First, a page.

Taste of Sichuan, which opened in February in the same mid-State Street spot as Soga Shabu Shabu, has picked up where the former Chinese restaurant left off. It has a similarly expansive menu, shabu shabu (hot pot, cook-your-own) choices, free dessert bar, and Soga’s comfortable, vibrant atmosphere.The second China International Import Expo will be held at the National Exhibition and Convention Center in Shanghai from November 5 to 10, 2019.For further information about China International Import Expo, please visit: https://www.shine.cn/China-International-Import-Expo/.Find the latest breaking shanghai news, photos, videos and featured stories on taste of sichuan. SHINE provides trusted national and world news as well as local and regional perspectives.

Like its predecessor, it also offers a great lunch deal. The restaurant was doing a strong noontime business on my two recent visits, drawing in largely Chinese students and a handful of others for its $9.95 bento box lunch specials.

The 22 choices offer lots of variety, everything from pan-fried pork intestine to General Tso’s chicken. There are also seafood, beef and vegetarian items.The meals come with soup, rice, and a choice between ox tongue and tripe with chili sauce and steamed chicken with chili oil sauce. The chicken had an off-putting taste and smell, and the fat and skin wasn’t cut off. The menu calls it white meat, but it was dark.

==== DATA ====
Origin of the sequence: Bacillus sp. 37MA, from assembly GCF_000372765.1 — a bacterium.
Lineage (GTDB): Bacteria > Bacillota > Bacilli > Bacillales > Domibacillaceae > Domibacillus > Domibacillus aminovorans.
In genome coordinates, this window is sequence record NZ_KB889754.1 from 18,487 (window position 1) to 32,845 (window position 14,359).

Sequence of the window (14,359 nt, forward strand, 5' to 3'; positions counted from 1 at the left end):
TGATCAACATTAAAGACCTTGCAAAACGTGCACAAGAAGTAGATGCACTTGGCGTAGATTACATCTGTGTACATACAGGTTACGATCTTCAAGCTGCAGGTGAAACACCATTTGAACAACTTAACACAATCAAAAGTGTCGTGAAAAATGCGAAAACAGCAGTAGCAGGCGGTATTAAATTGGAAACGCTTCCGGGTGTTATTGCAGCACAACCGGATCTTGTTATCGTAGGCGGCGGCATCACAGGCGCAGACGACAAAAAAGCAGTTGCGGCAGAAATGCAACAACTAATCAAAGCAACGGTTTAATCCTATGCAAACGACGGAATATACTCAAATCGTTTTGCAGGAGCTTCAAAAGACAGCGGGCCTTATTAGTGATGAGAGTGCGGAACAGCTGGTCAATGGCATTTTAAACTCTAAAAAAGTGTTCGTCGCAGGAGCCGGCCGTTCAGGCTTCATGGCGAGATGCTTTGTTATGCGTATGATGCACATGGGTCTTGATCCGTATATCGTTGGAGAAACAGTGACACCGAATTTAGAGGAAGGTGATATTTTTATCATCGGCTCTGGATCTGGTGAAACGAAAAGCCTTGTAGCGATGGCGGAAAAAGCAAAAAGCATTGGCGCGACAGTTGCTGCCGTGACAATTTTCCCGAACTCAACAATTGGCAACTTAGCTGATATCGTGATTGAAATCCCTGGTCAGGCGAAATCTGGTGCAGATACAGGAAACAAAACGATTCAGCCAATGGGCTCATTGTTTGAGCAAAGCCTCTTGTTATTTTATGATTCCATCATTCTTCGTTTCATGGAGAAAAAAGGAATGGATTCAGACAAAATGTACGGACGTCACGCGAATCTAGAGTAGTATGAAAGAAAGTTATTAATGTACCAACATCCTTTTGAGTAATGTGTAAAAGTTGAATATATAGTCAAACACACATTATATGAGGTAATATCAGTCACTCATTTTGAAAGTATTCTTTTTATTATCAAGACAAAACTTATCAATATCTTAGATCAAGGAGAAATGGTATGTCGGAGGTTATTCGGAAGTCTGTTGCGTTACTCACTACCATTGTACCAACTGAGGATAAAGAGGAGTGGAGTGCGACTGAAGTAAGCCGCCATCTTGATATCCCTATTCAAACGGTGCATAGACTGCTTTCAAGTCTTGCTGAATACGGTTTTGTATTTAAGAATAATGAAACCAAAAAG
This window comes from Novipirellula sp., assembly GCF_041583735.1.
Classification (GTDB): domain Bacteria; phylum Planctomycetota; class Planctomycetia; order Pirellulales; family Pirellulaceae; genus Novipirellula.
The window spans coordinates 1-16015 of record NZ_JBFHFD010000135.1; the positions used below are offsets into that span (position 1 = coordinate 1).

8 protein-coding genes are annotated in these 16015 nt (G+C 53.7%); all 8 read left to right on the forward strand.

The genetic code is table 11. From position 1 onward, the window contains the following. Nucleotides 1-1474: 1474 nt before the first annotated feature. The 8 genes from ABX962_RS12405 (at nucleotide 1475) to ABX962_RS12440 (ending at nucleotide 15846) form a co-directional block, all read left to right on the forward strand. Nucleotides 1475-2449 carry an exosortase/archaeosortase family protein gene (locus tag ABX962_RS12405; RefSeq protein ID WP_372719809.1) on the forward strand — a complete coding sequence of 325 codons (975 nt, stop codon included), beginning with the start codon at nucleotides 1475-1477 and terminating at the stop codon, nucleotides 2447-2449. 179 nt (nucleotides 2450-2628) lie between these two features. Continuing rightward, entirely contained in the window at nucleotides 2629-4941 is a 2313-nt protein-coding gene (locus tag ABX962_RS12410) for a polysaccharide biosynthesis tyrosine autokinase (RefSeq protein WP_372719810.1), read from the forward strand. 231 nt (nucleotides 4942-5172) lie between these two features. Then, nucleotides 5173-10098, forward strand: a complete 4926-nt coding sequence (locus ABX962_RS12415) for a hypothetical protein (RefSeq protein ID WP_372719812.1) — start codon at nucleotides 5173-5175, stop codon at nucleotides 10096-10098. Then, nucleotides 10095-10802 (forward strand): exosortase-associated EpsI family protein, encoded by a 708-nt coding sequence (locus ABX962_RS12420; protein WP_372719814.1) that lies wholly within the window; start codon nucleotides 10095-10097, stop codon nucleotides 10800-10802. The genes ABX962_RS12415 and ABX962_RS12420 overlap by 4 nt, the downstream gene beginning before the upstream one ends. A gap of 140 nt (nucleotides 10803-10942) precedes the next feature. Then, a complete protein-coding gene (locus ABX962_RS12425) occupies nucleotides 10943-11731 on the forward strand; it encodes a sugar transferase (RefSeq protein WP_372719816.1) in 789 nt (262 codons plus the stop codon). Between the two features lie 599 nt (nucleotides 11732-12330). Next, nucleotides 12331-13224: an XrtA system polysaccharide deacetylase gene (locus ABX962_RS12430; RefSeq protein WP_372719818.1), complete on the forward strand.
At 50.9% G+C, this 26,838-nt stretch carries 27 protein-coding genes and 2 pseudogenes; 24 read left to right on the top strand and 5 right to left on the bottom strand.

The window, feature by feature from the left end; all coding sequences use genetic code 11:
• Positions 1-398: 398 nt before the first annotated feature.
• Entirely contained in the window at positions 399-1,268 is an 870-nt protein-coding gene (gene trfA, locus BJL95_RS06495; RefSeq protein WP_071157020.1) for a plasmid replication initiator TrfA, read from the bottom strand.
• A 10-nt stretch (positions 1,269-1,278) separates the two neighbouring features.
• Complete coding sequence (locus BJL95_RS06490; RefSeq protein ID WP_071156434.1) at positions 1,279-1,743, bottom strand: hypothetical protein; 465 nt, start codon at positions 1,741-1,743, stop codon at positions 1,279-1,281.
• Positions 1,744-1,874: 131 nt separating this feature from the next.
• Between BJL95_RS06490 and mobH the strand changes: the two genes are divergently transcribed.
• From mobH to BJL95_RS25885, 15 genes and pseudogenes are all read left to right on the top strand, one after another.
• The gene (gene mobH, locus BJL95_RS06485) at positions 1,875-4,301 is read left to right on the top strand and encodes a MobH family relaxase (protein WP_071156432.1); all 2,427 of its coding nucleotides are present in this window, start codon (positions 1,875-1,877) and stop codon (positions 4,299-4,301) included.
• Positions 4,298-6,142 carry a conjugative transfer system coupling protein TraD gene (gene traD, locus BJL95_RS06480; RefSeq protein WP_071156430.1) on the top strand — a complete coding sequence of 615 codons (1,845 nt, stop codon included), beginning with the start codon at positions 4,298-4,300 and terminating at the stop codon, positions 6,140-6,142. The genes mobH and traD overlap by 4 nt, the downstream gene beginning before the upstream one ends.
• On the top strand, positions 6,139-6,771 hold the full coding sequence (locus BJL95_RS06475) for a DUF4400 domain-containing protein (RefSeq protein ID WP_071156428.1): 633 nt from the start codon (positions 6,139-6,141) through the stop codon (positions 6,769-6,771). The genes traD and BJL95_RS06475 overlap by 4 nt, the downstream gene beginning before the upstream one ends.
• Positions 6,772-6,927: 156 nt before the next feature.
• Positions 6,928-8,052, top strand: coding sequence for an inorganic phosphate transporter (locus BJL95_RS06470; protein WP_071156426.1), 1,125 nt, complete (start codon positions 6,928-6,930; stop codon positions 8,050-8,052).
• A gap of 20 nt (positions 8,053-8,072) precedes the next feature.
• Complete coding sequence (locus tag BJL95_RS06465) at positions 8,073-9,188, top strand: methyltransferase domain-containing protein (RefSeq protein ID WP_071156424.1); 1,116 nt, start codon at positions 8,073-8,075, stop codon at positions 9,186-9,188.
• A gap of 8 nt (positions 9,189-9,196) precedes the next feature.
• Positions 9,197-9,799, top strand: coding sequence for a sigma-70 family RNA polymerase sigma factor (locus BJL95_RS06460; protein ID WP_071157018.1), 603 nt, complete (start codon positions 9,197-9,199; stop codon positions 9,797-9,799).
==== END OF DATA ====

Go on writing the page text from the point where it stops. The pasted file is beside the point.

Of the four soups, I’ve tried the wonton and egg drop. Both broths were thin on flavor, and with the egg drop soup you could practically taste the cornstarch. The wonton soup’s dumplings redeemed it, but next time I’ll go for the spicy and sour soup or the seafood soup.Seaweed salad was also promised on the menu, but isn’t available. A manager translating for the new owner said that’s a menu mistake. The menu is written in Chinese and English, and the English descriptions can be flawed because most customers are Chinese so they don’t ask about them, she said.

When I opted out of both the tongue and chicken on my second lunch visit, my server offered me a vegetable spring roll, on the menu for $3.95 for two. It was OK, but bland, the vegetable matter inside blending into mush. At least it had a delicate, crisp shell, instead of a doughy one. A bowl of sweet and sour sauce on the side helped.

On my first visit, the four-compartment box came with three fried pork dumplings that were crisp and not greasy.In terms of the main course, I had the best luck with the fish filet with “pickle pepper.” The fish was steamed and served in chunks, which fortunately weren’t breaded. My dining partner said it “melted in her mouth.”Our server told me it was flounder, and it reminded me of the excellent flounder at Asian Sweet Bakery on Park Street. Pickling the chili peppers toned down their heat and gave the dish a slightly sour quality. Thinly-sliced ginger and onions added flavor.